It’s always great to have an excuse to play Beatles songs in class and the latest one is this summer’s feel-good movie, Yesterday. In it a wannabe pop star from England wakes up from a bike accident caused by a global power cut to discover that he is the only person left on Earth who remembers The Beatles and their songs. Should he claim them as his own? Scripted by Richard Curtis (Love Actually) and directed by Danny Boyle (Slumdog Millionaire), it’ll have you humming Beatles songs all the way home.
It’s the perfect one-line pitch: “Yesterday, everyone knew The Beatles. Today, only Jack Malik remembers their songs.” Jack (Himesh Patel) has been struggling to make a living as a singer-songwriter, with the indefatigable help of his best friend since childhood, Ellie (Lily James). When he realises The Beatles and their music have mysteriously been erased from history, despite a lot of doubts, he decides to present their songs as his own. Fame and fortune follow, and he is invited to be the opening act on Ed Sheeran’s tour. Sheeran plays himself in the film, in the role of older brother and mentor making helpful suggestions like changing the title of “Hey Jude” to “Hey Dude”.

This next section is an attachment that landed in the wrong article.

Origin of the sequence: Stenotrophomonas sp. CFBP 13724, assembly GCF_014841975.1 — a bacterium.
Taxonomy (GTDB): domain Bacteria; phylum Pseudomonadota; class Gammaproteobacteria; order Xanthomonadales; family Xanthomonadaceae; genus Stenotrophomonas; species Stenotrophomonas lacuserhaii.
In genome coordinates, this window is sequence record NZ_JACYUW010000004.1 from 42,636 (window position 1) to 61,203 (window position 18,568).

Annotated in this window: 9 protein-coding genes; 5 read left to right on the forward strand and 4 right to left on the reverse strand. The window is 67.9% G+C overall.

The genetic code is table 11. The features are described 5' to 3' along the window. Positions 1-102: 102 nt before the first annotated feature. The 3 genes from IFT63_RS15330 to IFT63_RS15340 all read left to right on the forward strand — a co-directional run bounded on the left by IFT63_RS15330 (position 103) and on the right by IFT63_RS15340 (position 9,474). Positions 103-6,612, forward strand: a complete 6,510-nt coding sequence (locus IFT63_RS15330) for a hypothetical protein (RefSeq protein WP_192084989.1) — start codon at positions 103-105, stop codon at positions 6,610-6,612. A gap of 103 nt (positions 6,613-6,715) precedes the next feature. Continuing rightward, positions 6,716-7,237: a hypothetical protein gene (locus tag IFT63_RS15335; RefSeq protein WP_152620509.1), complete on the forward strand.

Because it’s Richard Curtis, as well as being a musical, it’s a rom com, in that deliciously awkward British way Curtis perfected in Four Weddings and a Funeral and Notting Hill. Ellie has been holding a torch for Jack for years, and he is of course completely oblivious.
Himesh Patel, who plays Jack, is an unknown to most cinema goers, but he is a familiar face to UK TV viewers as he had a long-running role in the BBC soap opera EastEnders, Patel’s interpretation of Beatles’ songs won over the production team.
Richard Curtis had scripted Yesterday from an original idea by screenwriter John Barth. He sent it to Danny Boyle without much hope that he would agree to direct it. Although both men came to fame in the ’90s with British films that did exceptionally well internationally, their output has not at all been in the same style. As Curtis himself says, “In a way, Four Weddings is the anti-Trainspotting, and Trainspotting is the anti-Four Weddings.” One is about upper-class English people going to weddings, and the other about the drugs underworld in working-class Edinburgh. But a love of comedy and music makes up for those differences.
Yesterday has plenty of both, as the Jack character is caught up in a whirlwind of fame and activity while constantly fearing he will be exposed as a fraud. Sit back, open your ears and enjoy the ride!
On general release 3 July
Universal Pictures International